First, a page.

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PRINT February 1997

LETTER

Lisbon and Porto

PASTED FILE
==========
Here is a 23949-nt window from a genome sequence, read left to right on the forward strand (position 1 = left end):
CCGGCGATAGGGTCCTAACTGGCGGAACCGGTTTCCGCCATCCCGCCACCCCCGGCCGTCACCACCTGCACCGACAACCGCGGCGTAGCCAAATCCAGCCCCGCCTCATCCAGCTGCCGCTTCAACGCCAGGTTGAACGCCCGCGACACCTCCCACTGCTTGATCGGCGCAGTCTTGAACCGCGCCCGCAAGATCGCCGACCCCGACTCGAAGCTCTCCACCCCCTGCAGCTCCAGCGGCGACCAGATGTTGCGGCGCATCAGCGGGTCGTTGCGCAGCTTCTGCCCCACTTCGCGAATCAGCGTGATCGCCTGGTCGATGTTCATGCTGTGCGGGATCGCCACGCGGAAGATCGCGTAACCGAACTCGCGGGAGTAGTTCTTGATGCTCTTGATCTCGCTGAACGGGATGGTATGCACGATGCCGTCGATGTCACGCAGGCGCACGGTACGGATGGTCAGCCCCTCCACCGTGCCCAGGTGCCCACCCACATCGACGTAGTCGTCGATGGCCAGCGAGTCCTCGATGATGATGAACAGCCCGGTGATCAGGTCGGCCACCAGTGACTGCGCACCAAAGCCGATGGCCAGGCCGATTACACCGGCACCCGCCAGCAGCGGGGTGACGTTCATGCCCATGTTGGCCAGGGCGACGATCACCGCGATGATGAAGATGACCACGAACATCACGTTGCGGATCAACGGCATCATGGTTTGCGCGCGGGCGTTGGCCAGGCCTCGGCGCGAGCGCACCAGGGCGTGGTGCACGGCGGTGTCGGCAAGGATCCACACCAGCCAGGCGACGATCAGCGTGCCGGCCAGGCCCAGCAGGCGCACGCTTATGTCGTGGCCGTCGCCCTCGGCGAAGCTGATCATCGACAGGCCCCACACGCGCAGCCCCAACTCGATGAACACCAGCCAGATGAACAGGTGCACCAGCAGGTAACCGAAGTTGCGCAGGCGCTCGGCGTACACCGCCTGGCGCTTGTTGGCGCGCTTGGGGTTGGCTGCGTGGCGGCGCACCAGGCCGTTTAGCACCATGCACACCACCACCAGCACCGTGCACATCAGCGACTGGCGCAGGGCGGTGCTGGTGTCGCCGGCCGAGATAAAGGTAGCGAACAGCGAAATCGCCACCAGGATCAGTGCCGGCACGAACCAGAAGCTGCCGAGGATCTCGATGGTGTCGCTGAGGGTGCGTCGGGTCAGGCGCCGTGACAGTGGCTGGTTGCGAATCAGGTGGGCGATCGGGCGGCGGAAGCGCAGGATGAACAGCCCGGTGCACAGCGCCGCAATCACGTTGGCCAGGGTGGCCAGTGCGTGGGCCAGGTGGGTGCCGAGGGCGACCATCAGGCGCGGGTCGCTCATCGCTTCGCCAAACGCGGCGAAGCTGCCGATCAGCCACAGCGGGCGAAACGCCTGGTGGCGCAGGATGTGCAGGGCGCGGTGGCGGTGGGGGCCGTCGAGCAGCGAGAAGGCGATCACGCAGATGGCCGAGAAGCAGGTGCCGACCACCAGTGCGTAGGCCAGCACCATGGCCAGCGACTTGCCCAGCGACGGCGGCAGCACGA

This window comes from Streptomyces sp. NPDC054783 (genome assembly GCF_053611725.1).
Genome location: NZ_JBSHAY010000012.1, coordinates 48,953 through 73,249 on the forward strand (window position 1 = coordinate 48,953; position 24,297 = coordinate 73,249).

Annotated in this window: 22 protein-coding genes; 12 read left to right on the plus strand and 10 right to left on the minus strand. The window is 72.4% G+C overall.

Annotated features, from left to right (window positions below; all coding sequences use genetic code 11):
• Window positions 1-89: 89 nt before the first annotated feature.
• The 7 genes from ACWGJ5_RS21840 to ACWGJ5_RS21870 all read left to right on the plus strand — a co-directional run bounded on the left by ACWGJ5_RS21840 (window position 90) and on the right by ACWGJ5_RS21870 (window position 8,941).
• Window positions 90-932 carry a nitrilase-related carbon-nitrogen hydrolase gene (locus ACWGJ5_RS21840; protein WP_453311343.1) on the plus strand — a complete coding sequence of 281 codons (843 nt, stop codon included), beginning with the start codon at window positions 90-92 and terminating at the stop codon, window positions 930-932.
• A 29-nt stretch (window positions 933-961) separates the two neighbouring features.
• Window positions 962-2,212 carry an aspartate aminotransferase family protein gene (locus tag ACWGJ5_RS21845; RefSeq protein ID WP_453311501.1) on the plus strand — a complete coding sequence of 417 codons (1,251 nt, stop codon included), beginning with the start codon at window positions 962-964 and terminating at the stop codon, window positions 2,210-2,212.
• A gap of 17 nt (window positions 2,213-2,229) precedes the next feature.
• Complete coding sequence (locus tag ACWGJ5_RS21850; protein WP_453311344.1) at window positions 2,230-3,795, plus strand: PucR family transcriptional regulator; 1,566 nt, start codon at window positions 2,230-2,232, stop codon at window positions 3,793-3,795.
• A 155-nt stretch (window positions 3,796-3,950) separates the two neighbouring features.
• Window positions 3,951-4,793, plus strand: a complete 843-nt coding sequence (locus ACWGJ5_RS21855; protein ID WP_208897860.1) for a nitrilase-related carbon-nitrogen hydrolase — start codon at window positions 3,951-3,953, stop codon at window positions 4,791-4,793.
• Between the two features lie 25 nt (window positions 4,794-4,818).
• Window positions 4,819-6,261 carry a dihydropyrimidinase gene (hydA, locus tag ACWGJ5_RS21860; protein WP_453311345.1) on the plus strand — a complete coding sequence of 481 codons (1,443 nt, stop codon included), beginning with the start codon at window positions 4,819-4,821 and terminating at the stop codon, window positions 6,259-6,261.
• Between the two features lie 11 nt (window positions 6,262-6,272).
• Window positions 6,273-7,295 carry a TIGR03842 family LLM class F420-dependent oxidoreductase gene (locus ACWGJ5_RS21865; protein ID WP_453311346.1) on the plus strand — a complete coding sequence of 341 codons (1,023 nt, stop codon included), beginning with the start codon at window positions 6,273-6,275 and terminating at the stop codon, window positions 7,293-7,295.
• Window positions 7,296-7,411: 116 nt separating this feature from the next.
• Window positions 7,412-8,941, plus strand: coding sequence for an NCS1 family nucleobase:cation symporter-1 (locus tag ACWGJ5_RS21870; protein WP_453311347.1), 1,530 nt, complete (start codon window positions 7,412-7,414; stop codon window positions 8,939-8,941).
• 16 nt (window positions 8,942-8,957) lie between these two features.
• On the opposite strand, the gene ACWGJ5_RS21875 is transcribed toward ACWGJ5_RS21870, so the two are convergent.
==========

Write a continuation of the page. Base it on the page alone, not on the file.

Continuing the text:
If the films of Portugal’s most famous cineast, Manoel de Oliveira, are any indication, the Portuguese national character is distinguished by a melancholic romanticism and a propensity for sorrowful passions, mourning, and contemplation. In movies like Amor de perdição (Doomed love, 1978), O Convento (The convent, 1995), or more recently Party, 1996, de Oliveira has mined this territory to compelling, sometimes humorous effect. More recent cinematic efforts, such as Joaquim Sapinho’s first feature-length film Corte de cabelo (Haircut, 1995), which recounts the misadventures of a young couple on their wedding day, have focused instead on everyday urban life in ways that reflect the cultural miscegenation that gives semi-peripheral countries like Portugal their distinctive flavor. Thus, while some maintain that Portugal has an essential national identity marked by fatefulness and saudade (

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